C # – Working with Environment Variables

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Using environment variables is a common practice during development tasks. This makes it easy to change configuration values depending on scope without changes in your source code. Managing these variables are important to avoid having unexpected values during run time.


In this post, I will introduce concepts related to environment variables and show how we can treat them in a program using the C # language.

The Environment class can be used to get information about the current environment of the platform on which we are working.

It can be used to retrieve information such as command line arguments, exit code, environment variable settings, call stack content, time since the last system boot, and the Common Language Runtime (CLR) version.

Remember that this same information could be stored in a configuration file or in any other data source, however, the environment variables are quite easy to use.

Environment Variables in C#

The GetEnvironmentVariable (String) method retrieves an environment variable from the current process environment block, which includes the following environment variables:

  • All environment variables per machine (Machine) that are defined at the time the process is created, along with their values;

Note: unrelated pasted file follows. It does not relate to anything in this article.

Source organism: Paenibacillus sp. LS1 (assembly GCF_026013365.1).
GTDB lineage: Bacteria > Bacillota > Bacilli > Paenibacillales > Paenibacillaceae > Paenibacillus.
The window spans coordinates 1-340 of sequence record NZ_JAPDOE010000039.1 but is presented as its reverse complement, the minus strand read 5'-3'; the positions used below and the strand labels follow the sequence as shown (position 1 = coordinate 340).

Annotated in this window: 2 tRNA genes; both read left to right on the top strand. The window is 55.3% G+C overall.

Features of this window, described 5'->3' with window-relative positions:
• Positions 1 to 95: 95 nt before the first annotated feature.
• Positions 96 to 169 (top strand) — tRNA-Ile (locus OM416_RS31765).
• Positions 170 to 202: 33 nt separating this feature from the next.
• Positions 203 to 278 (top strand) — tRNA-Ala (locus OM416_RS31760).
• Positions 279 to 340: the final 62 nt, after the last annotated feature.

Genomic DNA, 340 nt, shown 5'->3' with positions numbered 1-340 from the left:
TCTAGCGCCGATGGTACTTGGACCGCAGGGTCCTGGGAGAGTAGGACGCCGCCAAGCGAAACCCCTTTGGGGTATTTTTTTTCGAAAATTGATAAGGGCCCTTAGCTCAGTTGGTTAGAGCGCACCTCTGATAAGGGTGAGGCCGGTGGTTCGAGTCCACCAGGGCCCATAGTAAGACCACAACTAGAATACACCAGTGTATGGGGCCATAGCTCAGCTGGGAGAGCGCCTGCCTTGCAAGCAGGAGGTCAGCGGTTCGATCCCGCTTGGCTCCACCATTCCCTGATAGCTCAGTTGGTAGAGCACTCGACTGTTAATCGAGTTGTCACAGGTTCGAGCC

• All environment variables per user (User) that are defined at the time of the process is created, along with their values;
  • Any variable added to the process block while the process is running by calling SetEnvironmentVariable (String, String) or SetEnvironmentVariable (String, String, EnvironmentVariableTarget) with a target value of EnvironmentVariableTarget.Process.

To retrieve all environment variables together with their values, call the GetEnvironmentVariables method (environment variable names are not case-sensitive).

The EnvironmentVariableTarget enumeration can be used by certain overloads of the SetEnvironmentVariable, GetEnvironmentVariable, and GetEnvironmentVariables methods to specify the location or destination, where the name and value of an environment variable are stored or retrieved.

The destination can be one of three locations:

  • The environment block associated with the current process;
  • The Windows operating system registry key reserved for environment variables associated with the current user;
  • The registry key reserved for environment variables associated with all users on the local machine.

Caution and restrictions on the use of environment variables

Using environment variables (in any programming language) is a common practice during development tasks, but you should be careful to use it in production environment, because using environment variables can cause unexpected values.

The use of environment variables is not not recommended for all situations. Pay attention because the concept of a environment variable is the same of a global variable, and this can cause problems during the execution of programs.

Environment variables are good way to set parameters that are used by processes that you do not have direct control over, but it should not be used for configuration values. In this case, instead of environment variables, you can use configuration files to store values to be used during a program execution.

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